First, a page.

A few weeks ago we took a trip to Bellingham, WA. Before we went, I researched the area for off-leash dog parks.
The search appeared to yield a lot of options. As it turns out, the majority of the spaces listed are just regular parks where you can legally walk with your dog off leash though.
It is unusual, and a special treat for those with a dog that sticks by their side, to have so many urban spaces where you won’t get a ticket for not leashing your dog. However, I am not one of the people that benefits from this. Chester and Gretel need to be on a leash if they are not in an enclosed area.
Out of the all of the areas listed, only one, Lake Padden, has a traditional fenced off-leash area. Since our snowshoeing and hiking adventures didn’t work out, we decided to stay in the City and go check out the park.
To get to the off-leash area, you use the east entrance into Lake Padden Park. Drive to the end of the road where the sports fields are and the dog park is on the left.
The gravel lot by the off-leash area looked like it would only hold about 10 cars but there are many others nearby. The surrounding paved lots provide about 25 additional parking spaces and there are more available if you are willing to walk a bit.
There were plenty of open parking spaces when we were there but, from experience, I know that this is a very popular park in the summer. When the weather is nice I would expect parking to be a little tight.
The fenced enclosure was bigger than I expected. I don’t know much about football but I would guess it was almost the size of a football field. A small section of it was fenced off as a small dog area.
There is one double gate to enter the park. After you enter into the first gate, you have the option of taking a second gate to the right into the big dog area or the gate to the left into the small dog area.
There were over 10 big dogs in the main area when we arrived. We decided to stick to the small dog area because they seemed to be playing a little rough and there were no other small dogs in with them. Gretel and Chester were cute because they kept running back and forth along the fence barking at the big dogs saying “Hey, we are over here.”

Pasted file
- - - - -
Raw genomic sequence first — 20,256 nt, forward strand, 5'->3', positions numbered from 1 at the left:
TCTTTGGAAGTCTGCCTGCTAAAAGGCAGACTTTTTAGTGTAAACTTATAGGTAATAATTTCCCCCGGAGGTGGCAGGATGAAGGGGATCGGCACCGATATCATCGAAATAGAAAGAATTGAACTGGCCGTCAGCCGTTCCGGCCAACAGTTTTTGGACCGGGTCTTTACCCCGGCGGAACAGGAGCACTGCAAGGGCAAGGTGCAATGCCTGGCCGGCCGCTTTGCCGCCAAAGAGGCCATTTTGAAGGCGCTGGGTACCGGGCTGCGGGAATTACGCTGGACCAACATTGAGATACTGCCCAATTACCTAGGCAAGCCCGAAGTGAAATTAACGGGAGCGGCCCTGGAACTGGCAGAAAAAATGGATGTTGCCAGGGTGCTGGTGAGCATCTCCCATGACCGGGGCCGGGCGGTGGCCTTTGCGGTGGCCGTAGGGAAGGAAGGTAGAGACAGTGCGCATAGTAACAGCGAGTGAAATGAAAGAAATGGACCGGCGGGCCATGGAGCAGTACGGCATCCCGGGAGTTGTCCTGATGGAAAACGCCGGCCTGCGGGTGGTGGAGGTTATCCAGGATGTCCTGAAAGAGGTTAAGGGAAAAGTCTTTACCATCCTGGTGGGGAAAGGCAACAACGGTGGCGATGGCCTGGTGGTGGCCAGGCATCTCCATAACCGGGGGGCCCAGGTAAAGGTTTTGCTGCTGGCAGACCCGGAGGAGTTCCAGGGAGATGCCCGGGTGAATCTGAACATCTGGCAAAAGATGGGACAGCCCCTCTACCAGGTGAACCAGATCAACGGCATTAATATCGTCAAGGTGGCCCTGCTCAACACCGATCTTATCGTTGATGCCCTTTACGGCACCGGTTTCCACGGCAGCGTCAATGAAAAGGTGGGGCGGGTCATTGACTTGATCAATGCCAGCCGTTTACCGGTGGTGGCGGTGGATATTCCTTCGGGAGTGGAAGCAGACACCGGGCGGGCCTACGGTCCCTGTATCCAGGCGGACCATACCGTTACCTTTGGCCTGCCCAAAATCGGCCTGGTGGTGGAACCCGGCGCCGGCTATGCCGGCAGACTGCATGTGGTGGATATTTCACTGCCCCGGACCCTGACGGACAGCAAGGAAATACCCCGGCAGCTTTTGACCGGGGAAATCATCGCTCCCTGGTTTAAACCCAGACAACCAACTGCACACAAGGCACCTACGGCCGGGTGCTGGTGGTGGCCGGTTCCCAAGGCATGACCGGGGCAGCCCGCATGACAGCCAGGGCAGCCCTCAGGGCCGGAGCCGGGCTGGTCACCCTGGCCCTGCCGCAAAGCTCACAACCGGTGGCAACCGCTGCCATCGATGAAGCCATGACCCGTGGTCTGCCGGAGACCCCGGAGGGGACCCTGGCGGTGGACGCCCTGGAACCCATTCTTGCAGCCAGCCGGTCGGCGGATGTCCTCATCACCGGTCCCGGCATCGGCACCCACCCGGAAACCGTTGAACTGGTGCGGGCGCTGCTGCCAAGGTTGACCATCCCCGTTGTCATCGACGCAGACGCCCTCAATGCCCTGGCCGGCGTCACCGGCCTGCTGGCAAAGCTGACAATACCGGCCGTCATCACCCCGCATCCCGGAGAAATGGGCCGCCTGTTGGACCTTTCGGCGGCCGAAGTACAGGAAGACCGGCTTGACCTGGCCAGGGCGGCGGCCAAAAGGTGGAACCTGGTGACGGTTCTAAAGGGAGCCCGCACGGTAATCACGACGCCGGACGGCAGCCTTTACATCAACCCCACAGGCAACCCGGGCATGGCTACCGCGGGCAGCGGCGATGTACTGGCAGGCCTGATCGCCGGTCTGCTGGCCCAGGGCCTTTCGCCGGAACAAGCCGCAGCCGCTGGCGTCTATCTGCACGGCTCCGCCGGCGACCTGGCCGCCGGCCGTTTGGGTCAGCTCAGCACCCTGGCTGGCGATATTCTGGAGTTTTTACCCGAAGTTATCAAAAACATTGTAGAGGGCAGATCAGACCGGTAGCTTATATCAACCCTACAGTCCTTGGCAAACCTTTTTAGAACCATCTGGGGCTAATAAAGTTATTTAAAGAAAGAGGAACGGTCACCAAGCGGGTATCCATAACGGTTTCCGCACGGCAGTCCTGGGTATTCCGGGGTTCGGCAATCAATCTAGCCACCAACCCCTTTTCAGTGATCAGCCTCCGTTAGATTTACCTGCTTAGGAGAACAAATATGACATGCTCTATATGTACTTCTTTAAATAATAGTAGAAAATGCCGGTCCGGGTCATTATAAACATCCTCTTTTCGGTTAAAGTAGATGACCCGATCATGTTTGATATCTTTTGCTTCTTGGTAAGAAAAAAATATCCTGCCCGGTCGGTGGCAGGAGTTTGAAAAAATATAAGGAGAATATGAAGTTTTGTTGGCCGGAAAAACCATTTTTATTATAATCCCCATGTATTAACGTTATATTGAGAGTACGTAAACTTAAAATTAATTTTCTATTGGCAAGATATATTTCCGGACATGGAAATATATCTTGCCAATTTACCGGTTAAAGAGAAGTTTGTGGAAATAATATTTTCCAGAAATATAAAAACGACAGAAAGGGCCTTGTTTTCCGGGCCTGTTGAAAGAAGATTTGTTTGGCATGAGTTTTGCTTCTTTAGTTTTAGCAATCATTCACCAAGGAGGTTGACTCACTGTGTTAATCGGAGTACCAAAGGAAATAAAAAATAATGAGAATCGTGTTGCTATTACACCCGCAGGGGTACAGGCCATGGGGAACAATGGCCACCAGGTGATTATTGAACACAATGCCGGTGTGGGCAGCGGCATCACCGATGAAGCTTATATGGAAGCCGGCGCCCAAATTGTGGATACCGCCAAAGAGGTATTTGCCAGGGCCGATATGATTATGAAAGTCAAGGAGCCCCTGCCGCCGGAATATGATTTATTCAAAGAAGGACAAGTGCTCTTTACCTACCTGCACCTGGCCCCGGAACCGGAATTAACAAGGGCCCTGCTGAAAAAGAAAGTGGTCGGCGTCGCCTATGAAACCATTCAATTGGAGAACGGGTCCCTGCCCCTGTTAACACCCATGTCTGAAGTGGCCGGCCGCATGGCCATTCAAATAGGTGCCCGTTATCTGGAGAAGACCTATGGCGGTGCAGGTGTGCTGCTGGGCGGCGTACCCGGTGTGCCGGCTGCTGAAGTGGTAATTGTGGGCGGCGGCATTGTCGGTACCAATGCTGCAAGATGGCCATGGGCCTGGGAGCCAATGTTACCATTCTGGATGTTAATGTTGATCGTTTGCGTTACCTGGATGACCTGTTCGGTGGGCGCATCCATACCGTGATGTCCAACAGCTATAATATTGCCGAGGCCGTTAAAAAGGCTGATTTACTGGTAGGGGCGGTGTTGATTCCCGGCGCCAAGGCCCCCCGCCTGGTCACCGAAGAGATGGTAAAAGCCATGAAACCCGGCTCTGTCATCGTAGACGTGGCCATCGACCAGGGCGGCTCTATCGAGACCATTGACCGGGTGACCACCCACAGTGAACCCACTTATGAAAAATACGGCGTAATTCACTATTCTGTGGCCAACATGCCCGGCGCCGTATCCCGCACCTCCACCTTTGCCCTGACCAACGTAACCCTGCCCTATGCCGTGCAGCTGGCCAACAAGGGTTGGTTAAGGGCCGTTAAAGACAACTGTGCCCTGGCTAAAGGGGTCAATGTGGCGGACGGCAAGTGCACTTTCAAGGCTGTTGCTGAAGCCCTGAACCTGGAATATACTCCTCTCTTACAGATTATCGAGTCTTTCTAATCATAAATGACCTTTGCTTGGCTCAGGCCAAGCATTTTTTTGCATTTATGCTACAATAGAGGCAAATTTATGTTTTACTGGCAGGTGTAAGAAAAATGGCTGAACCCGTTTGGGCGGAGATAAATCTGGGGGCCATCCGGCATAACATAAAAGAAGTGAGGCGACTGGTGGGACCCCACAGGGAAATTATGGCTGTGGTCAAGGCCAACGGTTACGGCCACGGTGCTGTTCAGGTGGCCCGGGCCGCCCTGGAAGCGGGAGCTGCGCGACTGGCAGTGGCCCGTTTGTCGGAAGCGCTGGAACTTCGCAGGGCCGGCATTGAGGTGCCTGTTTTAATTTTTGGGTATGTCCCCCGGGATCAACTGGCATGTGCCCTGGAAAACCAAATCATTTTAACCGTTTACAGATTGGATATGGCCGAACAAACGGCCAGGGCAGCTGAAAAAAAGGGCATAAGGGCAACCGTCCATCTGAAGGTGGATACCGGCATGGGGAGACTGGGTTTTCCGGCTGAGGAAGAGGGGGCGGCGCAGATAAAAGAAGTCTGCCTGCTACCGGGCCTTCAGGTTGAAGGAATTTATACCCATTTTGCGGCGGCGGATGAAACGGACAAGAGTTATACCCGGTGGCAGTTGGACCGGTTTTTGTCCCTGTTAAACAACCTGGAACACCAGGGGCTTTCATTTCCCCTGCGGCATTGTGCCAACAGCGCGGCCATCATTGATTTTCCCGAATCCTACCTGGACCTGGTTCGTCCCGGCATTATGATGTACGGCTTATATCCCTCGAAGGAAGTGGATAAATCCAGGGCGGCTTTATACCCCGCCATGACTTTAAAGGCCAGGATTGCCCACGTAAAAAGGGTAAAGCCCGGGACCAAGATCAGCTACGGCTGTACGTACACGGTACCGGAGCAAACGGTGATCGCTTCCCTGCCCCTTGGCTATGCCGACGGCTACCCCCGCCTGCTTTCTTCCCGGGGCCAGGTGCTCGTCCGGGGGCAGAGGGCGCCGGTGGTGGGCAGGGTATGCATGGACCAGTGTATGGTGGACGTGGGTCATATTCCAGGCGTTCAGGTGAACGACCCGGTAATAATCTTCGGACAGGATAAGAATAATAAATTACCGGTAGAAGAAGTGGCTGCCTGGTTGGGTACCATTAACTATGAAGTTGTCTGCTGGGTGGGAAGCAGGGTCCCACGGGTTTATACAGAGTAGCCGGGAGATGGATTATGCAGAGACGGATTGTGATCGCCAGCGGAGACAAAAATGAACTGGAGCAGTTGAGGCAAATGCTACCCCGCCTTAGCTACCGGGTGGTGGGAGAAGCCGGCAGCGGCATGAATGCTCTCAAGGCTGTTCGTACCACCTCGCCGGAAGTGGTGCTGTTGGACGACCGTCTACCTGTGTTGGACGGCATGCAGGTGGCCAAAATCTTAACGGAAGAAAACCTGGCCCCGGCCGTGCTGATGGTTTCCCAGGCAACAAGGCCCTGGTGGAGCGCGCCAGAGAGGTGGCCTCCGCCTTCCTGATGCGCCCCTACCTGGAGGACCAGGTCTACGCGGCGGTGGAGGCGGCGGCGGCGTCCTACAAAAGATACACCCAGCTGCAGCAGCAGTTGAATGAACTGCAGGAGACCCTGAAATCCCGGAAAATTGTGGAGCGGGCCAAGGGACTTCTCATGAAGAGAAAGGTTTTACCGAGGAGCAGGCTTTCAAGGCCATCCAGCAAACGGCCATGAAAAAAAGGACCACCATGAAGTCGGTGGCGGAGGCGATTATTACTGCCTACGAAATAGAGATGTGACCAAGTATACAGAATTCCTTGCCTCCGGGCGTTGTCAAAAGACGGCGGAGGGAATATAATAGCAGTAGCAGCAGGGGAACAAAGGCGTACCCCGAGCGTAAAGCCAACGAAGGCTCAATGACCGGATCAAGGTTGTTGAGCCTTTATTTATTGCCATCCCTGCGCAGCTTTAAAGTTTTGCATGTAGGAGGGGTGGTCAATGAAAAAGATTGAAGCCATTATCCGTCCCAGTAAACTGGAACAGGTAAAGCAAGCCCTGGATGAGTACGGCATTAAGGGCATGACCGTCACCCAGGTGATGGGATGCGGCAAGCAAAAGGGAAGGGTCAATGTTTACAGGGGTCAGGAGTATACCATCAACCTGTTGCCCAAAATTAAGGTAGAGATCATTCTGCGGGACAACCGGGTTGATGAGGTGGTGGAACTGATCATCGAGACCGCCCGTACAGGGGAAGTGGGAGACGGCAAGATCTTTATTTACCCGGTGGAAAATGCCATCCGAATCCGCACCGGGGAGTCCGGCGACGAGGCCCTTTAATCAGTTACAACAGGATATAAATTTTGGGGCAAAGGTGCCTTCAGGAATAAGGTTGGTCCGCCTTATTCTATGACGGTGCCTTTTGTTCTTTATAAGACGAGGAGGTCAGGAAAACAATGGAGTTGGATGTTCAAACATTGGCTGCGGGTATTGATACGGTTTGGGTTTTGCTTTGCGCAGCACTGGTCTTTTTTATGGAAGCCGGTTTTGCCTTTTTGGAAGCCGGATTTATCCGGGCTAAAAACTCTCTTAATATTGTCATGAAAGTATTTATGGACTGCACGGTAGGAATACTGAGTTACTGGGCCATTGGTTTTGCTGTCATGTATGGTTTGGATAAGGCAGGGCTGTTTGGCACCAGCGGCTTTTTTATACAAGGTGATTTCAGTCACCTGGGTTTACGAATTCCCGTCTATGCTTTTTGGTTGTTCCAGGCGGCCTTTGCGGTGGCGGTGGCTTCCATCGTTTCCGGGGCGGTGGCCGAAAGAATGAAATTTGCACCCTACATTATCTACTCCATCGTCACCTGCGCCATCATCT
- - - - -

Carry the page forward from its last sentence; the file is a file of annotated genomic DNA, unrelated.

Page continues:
The surface is dirt with a thin covering of grass and weeds. The most used parts of the big dog area were somewhat muddy. The back half of the main area and the small dog area still had most of their grass covering – presumably because they don’t see as much use.
Amenities near the off-leash area include a huge bathroom, a small covered area with a picnic bench inside the big dog area, a bench to sit on in the small dog area, a poop bag dispenser (see below) and two trash cans to put your dog poop in.
There was a poop bag dispenser in the small dog area (we didn’t go into the big dog area but I assume there is one there too) but it was clearly stocked by visitors who leave their plastic grocery bags. I wouldn’t count on there always being bags in there so I would come prepared with your own.
There are other options for you and your dog at the park besides just the fenced off-leash area.
If your dog likes to swim, there is a very small, non-fenced off-leash lake access along the shoreline of the lake. We walked the short trail down to the water to check it out. It seemed like a good area because there was a nice slope into the water and the water was shallow (one to two feet deep near the shore).
There are also several on-leash trails at this park so YOU can get your exercise too. There is a wide, gravel, 2.5 mile path that goes around the lake. We couldn’t tell for sure but it looked like it was pretty flat. If you were looking for a more rigorous hike, you could explore one of the several trails on the hill to the southwest of the lake.
The bottom line is that we liked this off-leash dog park. However, it could be lonely for a small dog in the winter and you may have to walk a bit to get a parking space in the summer. We appreciate the big bathrooms for us humans but you should bring your own doggie poo bags to be safe. We look forward to going back to this park again to walk the trail around the lake.